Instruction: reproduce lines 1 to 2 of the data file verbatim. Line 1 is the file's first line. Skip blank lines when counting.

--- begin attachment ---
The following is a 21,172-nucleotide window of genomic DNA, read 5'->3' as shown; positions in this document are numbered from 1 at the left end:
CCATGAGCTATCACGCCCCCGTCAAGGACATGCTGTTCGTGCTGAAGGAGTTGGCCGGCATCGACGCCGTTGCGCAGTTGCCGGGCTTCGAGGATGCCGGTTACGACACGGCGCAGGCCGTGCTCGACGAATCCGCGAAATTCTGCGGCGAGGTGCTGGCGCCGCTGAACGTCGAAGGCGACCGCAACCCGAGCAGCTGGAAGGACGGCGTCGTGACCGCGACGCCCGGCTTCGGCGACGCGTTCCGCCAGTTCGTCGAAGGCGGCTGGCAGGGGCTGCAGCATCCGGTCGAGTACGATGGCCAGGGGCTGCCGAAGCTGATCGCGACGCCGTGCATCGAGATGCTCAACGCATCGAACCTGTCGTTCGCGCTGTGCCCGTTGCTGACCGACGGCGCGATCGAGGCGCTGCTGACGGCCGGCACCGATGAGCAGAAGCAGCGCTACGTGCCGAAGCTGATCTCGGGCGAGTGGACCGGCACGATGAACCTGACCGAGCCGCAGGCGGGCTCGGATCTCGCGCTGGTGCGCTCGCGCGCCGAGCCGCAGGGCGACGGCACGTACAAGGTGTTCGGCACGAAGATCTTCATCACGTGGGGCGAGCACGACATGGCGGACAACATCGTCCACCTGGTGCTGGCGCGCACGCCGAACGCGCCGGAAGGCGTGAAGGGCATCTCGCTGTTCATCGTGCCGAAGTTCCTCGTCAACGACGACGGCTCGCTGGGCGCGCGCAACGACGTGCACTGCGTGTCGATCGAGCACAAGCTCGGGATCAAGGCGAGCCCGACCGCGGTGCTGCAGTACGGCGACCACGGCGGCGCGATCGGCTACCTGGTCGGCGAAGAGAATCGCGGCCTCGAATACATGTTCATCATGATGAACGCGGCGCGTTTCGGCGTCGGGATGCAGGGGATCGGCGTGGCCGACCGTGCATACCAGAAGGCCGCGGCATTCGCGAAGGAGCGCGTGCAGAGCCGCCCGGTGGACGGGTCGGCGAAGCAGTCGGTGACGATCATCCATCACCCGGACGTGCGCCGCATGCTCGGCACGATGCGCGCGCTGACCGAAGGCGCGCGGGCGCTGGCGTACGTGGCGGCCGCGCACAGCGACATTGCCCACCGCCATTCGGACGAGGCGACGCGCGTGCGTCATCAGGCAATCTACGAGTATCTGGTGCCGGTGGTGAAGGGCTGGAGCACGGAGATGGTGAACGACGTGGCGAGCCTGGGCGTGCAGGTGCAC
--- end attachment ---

The following is a 21,172-nucleotide window of genomic DNA, read 5'->3' as shown; positions in this document are numbered from 1 at the left end:
CCATGAGCTATCACGCCCCCGTCAAGGACATGCTGTTCGTGCTGAAGGAGTTGGCCGGCATCGACGCCGTTGCGCAGTTGCCGGGCTTCGAGGATGCCGGTTACGACACGGCGCAGGCCGTGCTCGACGAATCCGCGAAATTCTGCGGCGAGGTGCTGGCGCCGCTGAACGTCGAAGGCGACCGCAACCCGAGCAGCTGGAAGGACGGCGTCGTGACCGCGACGCCCGGCTTCGGCGACGCGTTCCGCCAGTTCGTCGAAGGCGGCTGGCAGGGGCTGCAGCATCCGGTCGAGTACGATGGCCAGGGGCTGCCGAAGCTGATCGCGACGCCGTGCATCGAGATGCTCAACGCATCGAACCTGTCGTTCGCGCTGTGCCCGTTGCTGACCGACGGCGCGATCGAGGCGCTGCTGACGGCCGGCACCGATGAGCAGAAGCAGCGCTACGTGCCGAAGCTGATCTCGGGCGAGTGGACCGGCACGATGAACCTGACCGAGCCGCAGGCGGGCTCGGATCTCGCGCTGGTGCGCTCGCGCGCCGAGCCGCAGGGCGACGGCACGTACAAGGTGTTCGGCACGAAGATCTTCATCACGTGGGGCGAGCACGACATGGCGGACAACATCGTCCACCTGGTGCTGGCGCGCACGCCGAACGCGCCGGAAGGCGTGAAGGGCATCTCGCTGTTCATCGTGCCGAAGTTCCTCGTCAACGACGACGGCTCGCTGGGCGCGCGCAACGACGTGCACTGCGTGTCGATCGAGCACAAGCTCGGGATCAAGGCGAGCCCGACCGCGGTGCTGCAGTACGGCGACCACGGCGGCGCGATCGGCTACCTGGTCGGCGAAGAGAATCGCGGCCTCGAATACATGTTCATCATGATGAACGCGGCGCGTTTCGGCGTCGGGATGCAGGGGATCGGCGTGGCCGACCGTGCATACCAGAAGGCCGCGGCATTCGCGAAGGAGCGCGTGCAGAGCCGCCCGGTGGACGGGTCGGCGAAGCAGTCGGTGACGATCATCCATCACCCGGACGTGCGCCGCATGCTCGGCACGATGCGCGCGCTGACCGAAGGCGCGCGGGCGCTGGCGTACGTGGCGGCCGCGCACAGCGACATTGCCCACCGCCATTCGGACGAGGCGACGCGCGTGCGTCATCAGGCAATCTACGAGTATCTGGTGCCGGTGGTGAAGGGCTGGAGCACGGAGATGGTGAACGACGTGGCGAGCCTGGGCGTGCAGGTGCAC